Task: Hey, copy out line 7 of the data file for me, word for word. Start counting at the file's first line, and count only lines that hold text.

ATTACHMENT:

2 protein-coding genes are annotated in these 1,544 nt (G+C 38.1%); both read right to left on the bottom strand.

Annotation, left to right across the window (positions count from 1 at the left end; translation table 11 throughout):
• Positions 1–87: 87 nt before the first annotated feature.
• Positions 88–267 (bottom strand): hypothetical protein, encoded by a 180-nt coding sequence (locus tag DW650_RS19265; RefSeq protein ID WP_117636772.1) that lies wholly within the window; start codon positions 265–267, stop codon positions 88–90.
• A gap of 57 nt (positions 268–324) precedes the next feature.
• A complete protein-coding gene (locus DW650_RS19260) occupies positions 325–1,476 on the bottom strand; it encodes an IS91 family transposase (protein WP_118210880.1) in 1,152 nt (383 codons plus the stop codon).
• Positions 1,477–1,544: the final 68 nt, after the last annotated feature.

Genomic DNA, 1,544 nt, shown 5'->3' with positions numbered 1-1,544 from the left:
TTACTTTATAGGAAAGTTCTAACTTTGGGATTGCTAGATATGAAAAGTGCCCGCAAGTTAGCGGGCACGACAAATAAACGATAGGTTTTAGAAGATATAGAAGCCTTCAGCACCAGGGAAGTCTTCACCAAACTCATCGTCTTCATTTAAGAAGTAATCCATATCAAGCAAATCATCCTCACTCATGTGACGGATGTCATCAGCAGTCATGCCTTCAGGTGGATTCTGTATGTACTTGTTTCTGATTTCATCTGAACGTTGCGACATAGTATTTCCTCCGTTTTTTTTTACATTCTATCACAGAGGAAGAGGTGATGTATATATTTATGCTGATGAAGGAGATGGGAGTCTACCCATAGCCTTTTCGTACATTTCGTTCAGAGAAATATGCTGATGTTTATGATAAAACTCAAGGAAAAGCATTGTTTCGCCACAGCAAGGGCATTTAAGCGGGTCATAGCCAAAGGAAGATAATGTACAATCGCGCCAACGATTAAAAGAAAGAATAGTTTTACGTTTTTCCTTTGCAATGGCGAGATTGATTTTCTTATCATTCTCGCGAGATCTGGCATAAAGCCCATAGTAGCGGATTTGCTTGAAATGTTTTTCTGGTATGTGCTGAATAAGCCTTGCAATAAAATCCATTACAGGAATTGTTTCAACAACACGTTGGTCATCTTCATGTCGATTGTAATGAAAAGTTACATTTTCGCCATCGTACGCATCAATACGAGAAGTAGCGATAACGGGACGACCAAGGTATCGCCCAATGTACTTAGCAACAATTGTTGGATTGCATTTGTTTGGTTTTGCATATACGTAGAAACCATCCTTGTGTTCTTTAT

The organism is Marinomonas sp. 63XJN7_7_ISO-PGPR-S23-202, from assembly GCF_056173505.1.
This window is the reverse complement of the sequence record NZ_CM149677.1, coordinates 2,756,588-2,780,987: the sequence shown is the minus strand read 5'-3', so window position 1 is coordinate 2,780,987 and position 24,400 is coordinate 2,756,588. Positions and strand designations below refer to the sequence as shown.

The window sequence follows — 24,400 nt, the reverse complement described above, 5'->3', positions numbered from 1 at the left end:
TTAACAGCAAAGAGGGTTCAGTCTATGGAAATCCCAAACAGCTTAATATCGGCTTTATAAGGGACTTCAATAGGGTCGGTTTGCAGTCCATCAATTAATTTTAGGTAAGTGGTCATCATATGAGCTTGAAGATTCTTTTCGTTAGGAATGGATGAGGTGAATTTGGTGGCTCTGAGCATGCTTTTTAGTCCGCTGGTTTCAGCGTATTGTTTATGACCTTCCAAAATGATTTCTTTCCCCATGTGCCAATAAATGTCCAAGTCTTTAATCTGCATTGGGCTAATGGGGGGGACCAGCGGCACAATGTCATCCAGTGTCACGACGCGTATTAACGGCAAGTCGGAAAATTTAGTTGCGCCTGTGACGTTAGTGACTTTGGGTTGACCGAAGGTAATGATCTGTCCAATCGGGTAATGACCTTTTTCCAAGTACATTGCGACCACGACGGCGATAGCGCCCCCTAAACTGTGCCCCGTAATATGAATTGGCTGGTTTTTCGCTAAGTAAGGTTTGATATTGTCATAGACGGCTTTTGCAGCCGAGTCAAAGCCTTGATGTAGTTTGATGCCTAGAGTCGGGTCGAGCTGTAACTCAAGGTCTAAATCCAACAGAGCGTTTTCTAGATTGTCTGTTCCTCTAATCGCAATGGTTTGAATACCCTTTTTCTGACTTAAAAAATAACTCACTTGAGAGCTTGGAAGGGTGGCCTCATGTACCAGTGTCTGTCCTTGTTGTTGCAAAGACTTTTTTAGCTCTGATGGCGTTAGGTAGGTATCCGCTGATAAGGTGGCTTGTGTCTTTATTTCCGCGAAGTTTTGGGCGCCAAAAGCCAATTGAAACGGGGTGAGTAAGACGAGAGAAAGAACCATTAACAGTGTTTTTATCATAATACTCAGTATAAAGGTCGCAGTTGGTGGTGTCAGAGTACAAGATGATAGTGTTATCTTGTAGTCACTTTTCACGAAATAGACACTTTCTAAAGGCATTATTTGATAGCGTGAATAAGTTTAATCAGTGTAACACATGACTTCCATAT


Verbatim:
• Positions 1,477–1,544: the final 68 nt, after the last annotated feature.